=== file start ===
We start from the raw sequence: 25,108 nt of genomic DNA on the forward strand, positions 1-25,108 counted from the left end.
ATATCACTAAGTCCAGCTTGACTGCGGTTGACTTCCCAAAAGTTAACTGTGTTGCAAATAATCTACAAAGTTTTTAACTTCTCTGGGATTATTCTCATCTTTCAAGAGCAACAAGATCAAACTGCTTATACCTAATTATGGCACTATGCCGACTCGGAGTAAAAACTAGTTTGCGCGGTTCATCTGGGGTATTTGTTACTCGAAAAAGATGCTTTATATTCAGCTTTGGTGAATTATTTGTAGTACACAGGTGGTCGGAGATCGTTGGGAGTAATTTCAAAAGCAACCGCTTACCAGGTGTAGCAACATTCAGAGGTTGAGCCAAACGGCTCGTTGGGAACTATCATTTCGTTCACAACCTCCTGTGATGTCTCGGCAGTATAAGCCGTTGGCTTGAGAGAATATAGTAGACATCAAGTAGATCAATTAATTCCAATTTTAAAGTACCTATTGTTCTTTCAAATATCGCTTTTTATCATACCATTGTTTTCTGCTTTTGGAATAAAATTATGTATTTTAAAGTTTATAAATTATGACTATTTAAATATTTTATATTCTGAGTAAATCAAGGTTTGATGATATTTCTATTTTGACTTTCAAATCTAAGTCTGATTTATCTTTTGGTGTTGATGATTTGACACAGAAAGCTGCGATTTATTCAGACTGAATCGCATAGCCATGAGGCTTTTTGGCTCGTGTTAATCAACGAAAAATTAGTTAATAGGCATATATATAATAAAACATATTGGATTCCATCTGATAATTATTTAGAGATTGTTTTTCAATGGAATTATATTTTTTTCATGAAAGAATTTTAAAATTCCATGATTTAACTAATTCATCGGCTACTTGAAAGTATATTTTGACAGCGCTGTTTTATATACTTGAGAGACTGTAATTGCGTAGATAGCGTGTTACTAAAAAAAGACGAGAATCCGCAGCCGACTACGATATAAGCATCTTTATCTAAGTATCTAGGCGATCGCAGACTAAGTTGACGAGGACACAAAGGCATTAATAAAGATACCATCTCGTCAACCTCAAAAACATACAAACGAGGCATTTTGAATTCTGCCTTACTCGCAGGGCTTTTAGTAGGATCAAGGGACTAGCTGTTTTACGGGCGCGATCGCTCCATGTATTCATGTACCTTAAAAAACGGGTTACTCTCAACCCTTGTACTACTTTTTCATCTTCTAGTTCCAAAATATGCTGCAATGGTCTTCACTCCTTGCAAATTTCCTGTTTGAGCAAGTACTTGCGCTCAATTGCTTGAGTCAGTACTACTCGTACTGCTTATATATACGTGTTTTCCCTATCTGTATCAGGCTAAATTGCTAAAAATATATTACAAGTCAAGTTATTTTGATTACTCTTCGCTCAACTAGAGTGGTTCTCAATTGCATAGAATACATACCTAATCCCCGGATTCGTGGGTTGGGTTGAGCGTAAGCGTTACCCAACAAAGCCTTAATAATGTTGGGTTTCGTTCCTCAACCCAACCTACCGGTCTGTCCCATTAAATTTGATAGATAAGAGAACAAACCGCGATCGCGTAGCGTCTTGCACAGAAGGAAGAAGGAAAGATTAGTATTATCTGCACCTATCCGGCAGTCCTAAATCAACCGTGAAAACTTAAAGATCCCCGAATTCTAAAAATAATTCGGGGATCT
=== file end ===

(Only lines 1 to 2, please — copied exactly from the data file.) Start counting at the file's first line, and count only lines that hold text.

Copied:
We start from the raw sequence: 25,108 nt of genomic DNA on the forward strand, positions 1-25,108 counted from the left end.
ATATCACTAAGTCCAGCTTGACTGCGGTTGACTTCCCAAAAGTTAACTGTGTTGCAAATAATCTACAAAGTTTTTAACTTCTCTGGGATTATTCTCATCTTTCAAGAGCAACAAGATCAAACTGCTTATACCTAATTATGGCACTATGCCGACTCGGAGTAAAAACTAGTTTGCGCGGTTCATCTGGGGTATTTGTTACTCGAAAAAGATGCTTTATATTCAGCTTTGGTGAATTATTTGTAGTACACAGGTGGTCGGAGATCGTTGGGAGTAATTTCAAAAGCAACCGCTTACCAGGTGTAGCAACATTCAGAGGTTGAGCCAAACGGCTCGTTGGGAACTATCATTTCGTTCACAACCTCCTGTGATGTCTCGGCAGTATAAGCCGTTGGCTTGAGAGAATATAGTAGACATCAAGTAGATCAATTAATTCCAATTTTAAAGTACCTATTGTTCTTTCAAATATCGCTTTTTATCATACCATTGTTTTCTGCTTTTGGAATAAAATTATGTATTTTAAAGTTTATAAATTATGACTATTTAAATATTTTATATTCTGAGTAAATCAAGGTTTGATGATATTTCTATTTTGACTTTCAAATCTAAGTCTGATTTATCTTTTGGTGTTGATGATTTGACACAGAAAGCTGCGATTTATTCAGACTGAATCGCATAGCCATGAGGCTTTTTGGCTCGTGTTAATCAACGAAAAATTAGTTAATAGGCATATATATAATAAAACATATTGGATTCCATCTGATAATTATTTAGAGATTGTTTTTCAATGGAATTATATTTTTTTCATGAAAGAATTTTAAAATTCCATGATTTAACTAATTCATCGGCTACTTGAAAGTATATTTTGACAGCGCTGTTTTATATACTTGAGAGACTGTAATTGCGTAGATAGCGTGTTACTAAAAAAAGACGAGAATCCGCAGCCGACTACGATATAAGCATCTTTATCTAAGTATCTAGGCGATCGCAGACTAAGTTGACGAGGACACAAAGGCATTAATAAAGATACCATCTCGTCAACCTCAAAAACATACAAACGAGGCATTTTGAATTCTGCCTTACTCGCAGGGCTTTTAGTAGGATCAAGGGACTAGCTGTTTTACGGGCGCGATCGCTCCATGTATTCATGTACCTTAAAAAACGGGTTACTCTCAACCCTTGTACTACTTTTTCATCTTCTAGTTCCAAAATATGCTGCAATGGTCTTCACTCCTTGCAAATTTCCTGTTTGAGCAAGTACTTGCGCTCAATTGCTTGAGTCAGTACTACTCGTACTGCTTATATATACGTGTTTTCCCTATCTGTATCAGGCTAAATTGCTAAAAATATATTACAAGTCAAGTTATTTTGATTACTCTTCGCTCAACTAGAGTGGTTCTCAATTGCATAGAATACATACCTAATCCCCGGATTCGTGGGTTGGGTTGAGCGTAAGCGTTACCCAACAAAGCCTTAATAATGTTGGGTTTCGTTCCTCAACCCAACCTACCGGTCTGTCCCATTAAATTTGATAGATAAGAGAACAAACCGCGATCGCGTAGCGTCTTGCACAGAAGGAAGAAGGAAAGATTAGTATTATCTGCACCTATCCGGCAGTCCTAAATCAACCGTGAAAACTTAAAGATCCCCGAATTCTAAAAATAATTCGGGGATCT